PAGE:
The books were okay. Reaves did a good job of capturing the feel of what downlevel Coruscant must be like. He creates some new alien species that were interesting to watch. And he pulled in some characters from the Extended Universe and utilized them well.
My one major gripe about these books is that Reaves has fallen prey to a problem that has afflicted many Star Wars authors. He can't capture Darth Vader. The Dark Lord of the Sith shows up in both books and I had a hard time believing I was really reading about the Emperor's right hand man. Let me put it to you this way: in the second book, Darth Vader laughs. Twice. It wasn't with joy or amusement, but can you picture Darth Vader laughing? Me neither.
Unfortunately, these books do continue a mental trend for me, a growing dissatisfaction with Star Wars novels in general. I think the reason why is because of how deep and wide the Extended Universe has become.
Allow me to elaborate. I jumped onto the Star Wars novel bandwagon back when Timothy Zahn published the first three novels way back when. Zahn was able to capture my imagination because these were new stories about characters I loved. And those three books were it as far as Star Wars was concerned. Nobody else was telling new stories.
Now look at how things have grown. There are who knows how many dozens of novels, both for adults and children. There are the numerous graphic novels. There are the video games. There are the prequels and the new Clone Wars TV show. In short, there's too much information to keep straight. The Star Wars franchise is beginning to collapse under its own weight.
That's not to say that there aren't faint glimmers of hope. I, for one, have been enjoying the Star Wars Legacy graphic novels, but that's mostly because they're set a hundred years into the future. In other words, everything I know is pretty much gone (with a few minor exceptions). The characters and situations are new yet familiar at the same time.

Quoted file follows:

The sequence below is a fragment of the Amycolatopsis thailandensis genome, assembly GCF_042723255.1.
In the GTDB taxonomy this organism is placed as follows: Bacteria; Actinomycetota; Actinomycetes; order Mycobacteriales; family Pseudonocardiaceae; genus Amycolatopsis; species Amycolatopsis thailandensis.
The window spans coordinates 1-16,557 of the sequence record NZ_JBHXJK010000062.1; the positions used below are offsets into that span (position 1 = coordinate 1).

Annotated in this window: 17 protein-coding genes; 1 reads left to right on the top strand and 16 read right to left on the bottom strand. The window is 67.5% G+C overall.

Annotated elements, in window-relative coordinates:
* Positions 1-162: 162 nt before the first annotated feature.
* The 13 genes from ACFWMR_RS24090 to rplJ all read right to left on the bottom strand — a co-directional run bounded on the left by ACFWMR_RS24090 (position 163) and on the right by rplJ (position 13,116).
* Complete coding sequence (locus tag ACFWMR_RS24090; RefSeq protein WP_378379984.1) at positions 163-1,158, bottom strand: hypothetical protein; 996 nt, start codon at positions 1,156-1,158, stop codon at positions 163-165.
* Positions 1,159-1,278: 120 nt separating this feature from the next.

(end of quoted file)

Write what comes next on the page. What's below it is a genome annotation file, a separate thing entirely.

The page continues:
The same is true for the forays into Star Wars's dense backstory. I had a fun time reading the Darth Bane novel a while back. And the reason why is because, while there were connections with other parts of the EU, it wasn't overwhelming.
So what's the solution? I would almost suggest that Star Wars should lay fallow for a while. Let the fans digest what's out there and wait for a bit more. Let us get hungry again. But then, I doubt George Lucas would ever stumble across this site to take my advice.
Still, a guy can dream, can't he?
Monday, December 01, 2008
This is the second time I've been a guest on the JengaJam. I had a great (if rambling) time. Jengaship invited me on this week to help promote our congregation's podcast, but I'm sure that the topic won't be limited to simply that.
I'd like to invite anyone who passes through my little corner of the Internet to join us tomorrow night, starting at 10:30 PM EST (9:30 CST). Bring your questions, comments, whatever.
There are three ways you can participate, if you so wish:
1) Via the Internet. Tomorrow night, you can head on over to the Talkshoe website, the service that Jengaship uses to both broadcast and record his show. Head on over here and you can log and listen in. You can also participate in the Jengajam chat room, which can be pretty wild sometimes.
2) Via your phone. Talkshoe also allows people to listen in and participate over their phone. All you have to do is call this number: (724) 444-7444. Then enter the show ID number: 6478, #. You can listen in. Jengaship is also pretty good about bringing people into the conversation so they can ask questions.
3) Download it later. While you'll miss out on the fun of the chat room and you won't be able to ask any questions, you can always find the Jengajam on iTunes and download it for future consumption.
And if you need any further reason to listen in, just consider the title that Jengaship has given tomorrow night's episode: "Sermon on the iPod." Sheer awesomeness.